If not Haywood at center, then who?

The Mavs hope is to re-sign Brendan Haywood, but they better have some backup plans to fill the hole in the middle.

Haywood is flirting with a handful of Eastern Conference teams and could end up with an offer that’s beyond Mark Cuban’s financial pain threshold.

Here are some options for the Mavs in case that happens:

Al Jefferson: He’s only 25 years old and is a proven 20/10 player. There are few better low-block scorers in the league. What’s not to like? Well, he’s a mediocre defender whose numbers were down last season after coming back from a torn knee ligament. And he’s owed $42 million over the next three seasons. If Minnesota decides to dump Jefferson’s salary, the Mavs should make the deal. If the Timberwolves want basketball value for him, they’ll have to go elsewhere.

Andris Biedrins: He’s another potential salary dump (due $36 million over the next four seasons) with two major problems: He’s injury prone and foul prone. When he’s on the floor, he’s a phenomenal rebounder. He rarely takes a shot outside of a few feet from the rim, so it’s not like he’ll take offensive pressure off of Dirk, but he’s runs the floor well and is a good finisher. He’s only 24 years old, so there’s untapped potential ... if he can stay out of the trainer’s room.

Jermaine O’Neal: He’s been ridiculously overpaid for years with a max contract, but he might be a good fit for the Mavs at a much lower salary. He was a legitimate go-to guy when he played for Rick Carlisle in Indiana, but those days are long gone. However, he’d be a good third or fourth offensive option, providing by far the best low-post punch the Mavs have had during the Dirk era. He’s a good defensive player despite being only an average shot-blocker at this point of his career. He allowed only 0.77 points per post-up last season, according to Synergy Sports, which was the ninth-lowest total in the league. Only three centers took more charges last season, according to HoopData.com. Durability is a significant concern, but he could be a bargain for a healthy chunk of the midlevel exception over two or three years.

Marcin Gortat: You know the Mavs like Dwight Howard’s backup. They believed they found their center of the future when they signed the athletic 7-foot banger to a midlevel offer sheet last summer, only to have the Magic surprise them by matching it. A year later, after Orlando drafted Kentucky big man Daniel Orton in the first round, the Magic might be willing to make a deal.

Erick Dampier: It’s assumed that he won’t see a cent of his nonguaranteed $13 million salary for next season. The Mavs hope to use that golden trade asset, possibly for another player on this list. But that doesn’t necessarily close the door on Dampier’s tenure in Dallas. The Mavs value the dirty work that Dampier does. But they don’t value it enough to pay him the full midlevel exception, which is what a source close to Dampier told ESPNDallas.com’s Jeff Caplan that the big man wants.

Tyson Chandler: He’d be an expensive stopgap solution for next season, with the Bobcats willing to dump his $12.6 million salary, and it’s questionable whether Chandler could be effective for the Mavs. He’s missed more than 60 games the last two seasons due to a variety of injuries, and his significantly declining rebounding numbers are an indication that he’s lost explosiveness, which was his best asset. He’s never been a great shot-blocker despite his size and athleticism, but he has been a good all-around defender. He runs the floor well, but his offensive game is limited to finishing around the basket.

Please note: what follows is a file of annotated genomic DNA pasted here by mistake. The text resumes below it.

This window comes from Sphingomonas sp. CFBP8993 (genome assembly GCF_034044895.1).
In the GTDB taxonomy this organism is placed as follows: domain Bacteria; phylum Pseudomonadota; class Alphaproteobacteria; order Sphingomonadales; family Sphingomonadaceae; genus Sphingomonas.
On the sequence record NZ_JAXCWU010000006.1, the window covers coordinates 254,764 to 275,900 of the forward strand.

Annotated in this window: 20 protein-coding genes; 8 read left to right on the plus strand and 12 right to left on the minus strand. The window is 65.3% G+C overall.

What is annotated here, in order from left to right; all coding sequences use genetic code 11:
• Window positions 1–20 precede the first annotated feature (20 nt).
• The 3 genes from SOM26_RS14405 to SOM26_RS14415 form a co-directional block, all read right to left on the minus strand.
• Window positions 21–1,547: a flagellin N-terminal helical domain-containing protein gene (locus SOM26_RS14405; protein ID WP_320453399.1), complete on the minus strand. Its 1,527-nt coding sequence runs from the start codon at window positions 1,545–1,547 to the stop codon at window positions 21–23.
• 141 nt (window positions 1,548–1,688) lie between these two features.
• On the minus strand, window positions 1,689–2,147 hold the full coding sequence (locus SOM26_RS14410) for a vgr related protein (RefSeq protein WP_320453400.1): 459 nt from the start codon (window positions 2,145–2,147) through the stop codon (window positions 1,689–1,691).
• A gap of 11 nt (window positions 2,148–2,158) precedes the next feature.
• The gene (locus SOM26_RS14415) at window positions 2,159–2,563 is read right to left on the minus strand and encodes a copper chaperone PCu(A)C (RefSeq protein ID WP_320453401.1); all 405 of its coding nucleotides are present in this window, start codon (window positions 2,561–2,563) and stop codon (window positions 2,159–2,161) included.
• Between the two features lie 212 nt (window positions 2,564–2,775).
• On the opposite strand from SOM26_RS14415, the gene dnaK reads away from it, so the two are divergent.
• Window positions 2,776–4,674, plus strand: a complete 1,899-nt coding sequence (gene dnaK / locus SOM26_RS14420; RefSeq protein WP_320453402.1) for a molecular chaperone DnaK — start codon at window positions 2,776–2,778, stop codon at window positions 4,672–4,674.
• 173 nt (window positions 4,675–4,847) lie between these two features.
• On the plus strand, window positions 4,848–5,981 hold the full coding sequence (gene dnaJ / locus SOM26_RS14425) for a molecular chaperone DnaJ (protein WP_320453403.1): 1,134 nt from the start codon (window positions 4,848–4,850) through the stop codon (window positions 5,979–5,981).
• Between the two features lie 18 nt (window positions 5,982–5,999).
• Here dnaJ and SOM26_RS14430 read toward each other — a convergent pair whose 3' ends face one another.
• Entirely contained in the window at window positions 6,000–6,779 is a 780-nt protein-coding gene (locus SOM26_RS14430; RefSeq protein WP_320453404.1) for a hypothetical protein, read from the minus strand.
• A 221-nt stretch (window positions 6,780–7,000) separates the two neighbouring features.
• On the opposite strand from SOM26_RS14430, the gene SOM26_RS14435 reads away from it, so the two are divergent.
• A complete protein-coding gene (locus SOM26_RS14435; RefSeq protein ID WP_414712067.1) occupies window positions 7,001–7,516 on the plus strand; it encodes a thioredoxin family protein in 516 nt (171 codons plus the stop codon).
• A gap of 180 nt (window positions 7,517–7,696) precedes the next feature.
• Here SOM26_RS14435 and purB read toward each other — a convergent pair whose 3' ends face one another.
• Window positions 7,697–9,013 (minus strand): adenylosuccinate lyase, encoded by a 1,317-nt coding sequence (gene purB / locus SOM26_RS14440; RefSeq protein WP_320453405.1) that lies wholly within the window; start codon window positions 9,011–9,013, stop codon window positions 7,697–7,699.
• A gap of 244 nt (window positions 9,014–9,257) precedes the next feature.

Brad Miller: He’s one of the most skilled centers in the league, a pretty passer with a soft shooting touch. He’s also a physical player willing to swap paint in the post. However, he’s 34 years old and extremely limited athletically, which makes him a liability defensively. He isn’t the rim protector the Mavs want, but his offensive ability will warrant at least a chunk of the somebody’s midlevel exception.

Elton Brand: Just checking to see if Cuban is paying attention. The odds of him bailing the Sixers out of this awful contract are closer to none than slim. It’d be crazy to pay $52 million over three seasons for an undersized player whose production has plummeted since injuring his Achilles tendon two years ago.

Emeka Okafor: The Hornets would certainly love to shed his contract, which has four years and $53 million remaining. The Mavs would love to have him … as long as he comes with Chris Paul. If the price was reasonable, he’d actually be a pretty good fit for the Mavs. He’s a solid shot-blocker, good rebounder and a double-digit scorer despite his limited offensive game. But it’s doubtful that the Mavs will be desperate enough to make a deal to acquire Okafor without his superstar teammate.

Zydrunas Ilgauskas: The Mavs hoped to bring Big Z to Dallas after the Wizards granted him a buyout last season, but he returned to Cleveland as expected to continue his career with the only NBA team he’s ever known. The Mavs wanted him as a backup/insurance policy. At 35, with extremely limited mobility, the set-shooting center can’t be counted on as a starter and isn’t likely to leave Cleveland in free agency anyway.

Shaquille O’Neal: The Big Fill In the Blank has a home in Frisco and a fondness for Mark Cuban. But the Mavs aren’t interested in a part-time player/full-time ego who is a huge liability in pick-and-roll defense.